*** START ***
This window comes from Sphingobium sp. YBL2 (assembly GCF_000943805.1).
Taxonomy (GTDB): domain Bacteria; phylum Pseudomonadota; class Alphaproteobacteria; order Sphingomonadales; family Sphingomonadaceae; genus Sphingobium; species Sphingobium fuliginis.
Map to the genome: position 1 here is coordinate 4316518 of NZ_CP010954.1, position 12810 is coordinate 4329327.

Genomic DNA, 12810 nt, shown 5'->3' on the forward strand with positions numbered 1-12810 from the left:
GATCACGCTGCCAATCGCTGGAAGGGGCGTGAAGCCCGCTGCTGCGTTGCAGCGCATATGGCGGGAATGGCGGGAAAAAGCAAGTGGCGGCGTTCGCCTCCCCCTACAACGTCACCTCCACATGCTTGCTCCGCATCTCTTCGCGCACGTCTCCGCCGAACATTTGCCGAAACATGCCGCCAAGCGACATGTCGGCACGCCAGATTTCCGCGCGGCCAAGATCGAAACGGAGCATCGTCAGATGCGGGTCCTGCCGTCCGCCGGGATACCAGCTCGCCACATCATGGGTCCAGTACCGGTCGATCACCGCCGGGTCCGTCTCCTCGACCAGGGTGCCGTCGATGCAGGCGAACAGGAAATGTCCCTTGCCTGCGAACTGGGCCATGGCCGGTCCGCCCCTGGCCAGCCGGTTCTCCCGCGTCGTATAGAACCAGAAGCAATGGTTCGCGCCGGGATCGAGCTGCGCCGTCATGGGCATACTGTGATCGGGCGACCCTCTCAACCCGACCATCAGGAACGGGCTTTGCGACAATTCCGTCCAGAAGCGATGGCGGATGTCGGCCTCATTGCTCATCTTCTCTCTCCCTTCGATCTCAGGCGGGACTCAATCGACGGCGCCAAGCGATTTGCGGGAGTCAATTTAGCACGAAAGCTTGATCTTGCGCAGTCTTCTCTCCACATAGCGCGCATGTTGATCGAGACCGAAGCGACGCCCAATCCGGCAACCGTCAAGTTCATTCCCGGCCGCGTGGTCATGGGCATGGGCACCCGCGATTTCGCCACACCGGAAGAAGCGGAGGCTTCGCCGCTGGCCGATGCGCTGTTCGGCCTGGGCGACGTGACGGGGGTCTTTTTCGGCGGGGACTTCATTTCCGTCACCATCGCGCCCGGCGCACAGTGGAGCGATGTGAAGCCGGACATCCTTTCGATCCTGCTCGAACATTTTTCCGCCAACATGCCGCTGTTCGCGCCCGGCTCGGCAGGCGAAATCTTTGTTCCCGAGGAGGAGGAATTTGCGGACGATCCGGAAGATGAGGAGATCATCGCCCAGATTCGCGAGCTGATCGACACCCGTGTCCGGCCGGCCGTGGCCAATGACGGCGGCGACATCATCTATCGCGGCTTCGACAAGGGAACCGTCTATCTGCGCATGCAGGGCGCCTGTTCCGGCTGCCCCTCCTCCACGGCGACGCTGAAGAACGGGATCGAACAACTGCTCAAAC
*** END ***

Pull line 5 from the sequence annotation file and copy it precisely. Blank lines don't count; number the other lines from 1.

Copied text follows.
GATCACGCTGCCAATCGCTGGAAGGGGCGTGAAGCCCGCTGCTGCGTTGCAGCGCATATGGCGGGAATGGCGGGAAAAAGCAAGTGGCGGCGTTCGCCTCCCCCTACAACGTCACCTCCACATGCTTGCTCCGCATCTCTTCGCGCACGTCTCCGCCGAACATTTGCCGAAACATGCCGCCAAGCGACATGTCGGCACGCCAGATTTCCGCGCGGCCAAGATCGAAACGGAGCATCGTCAGATGCGGGTCCTGCCGTCCGCCGGGATACCAGCTCGCCACATCATGGGTCCAGTACCGGTCGATCACCGCCGGGTCCGTCTCCTCGACCAGGGTGCCGTCGATGCAGGCGAACAGGAAATGTCCCTTGCCTGCGAACTGGGCCATGGCCGGTCCGCCCCTGGCCAGCCGGTTCTCCCGCGTCGTATAGAACCAGAAGCAATGGTTCGCGCCGGGATCGAGCTGCGCCGTCATGGGCATACTGTGATCGGGCGACCCTCTCAACCCGACCATCAGGAACGGGCTTTGCGACAATTCCGTCCAGAAGCGATGGCGGATGTCGGCCTCATTGCTCATCTTCTCTCTCCCTTCGATCTCAGGCGGGACTCAATCGACGGCGCCAAGCGATTTGCGGGAGTCAATTTAGCACGAAAGCTTGATCTTGCGCAGTCTTCTCTCCACATAGCGCGCATGTTGATCGAGACCGAAGCGACGCCCAATCCGGCAACCGTCAAGTTCATTCCCGGCCGCGTGGTCATGGGCATGGGCACCCGCGATTTCGCCACACCGGAAGAAGCGGAGGCTTCGCCGCTGGCCGATGCGCTGTTCGGCCTGGGCGACGTGACGGGGGTCTTTTTCGGCGGGGACTTCATTTCCGTCACCATCGCGCCCGGCGCACAGTGGAGCGATGTGAAGCCGGACATCCTTTCGATCCTGCTCGAACATTTTTCCGCCAACATGCCGCTGTTCGCGCCCGGCTCGGCAGGCGAAATCTTTGTTCCCGAGGAGGAGGAATTTGCGGACGATCCGGAAGATGAGGAGATCATCGCCCAGATTCGCGAGCTGATCGACACCCGTGTCCGGCCGGCCGTGGCCAATGACGGCGGCGACATCATCTATCGCGGCTTCGACAAGGGAACCGTCTATCTGCGCATGCAGGGCGCCTGTTCCGGCTGCCCCTCCTCCACGGCGACGCTGAAGAACGGGATCGAACAACTGCTCAAAC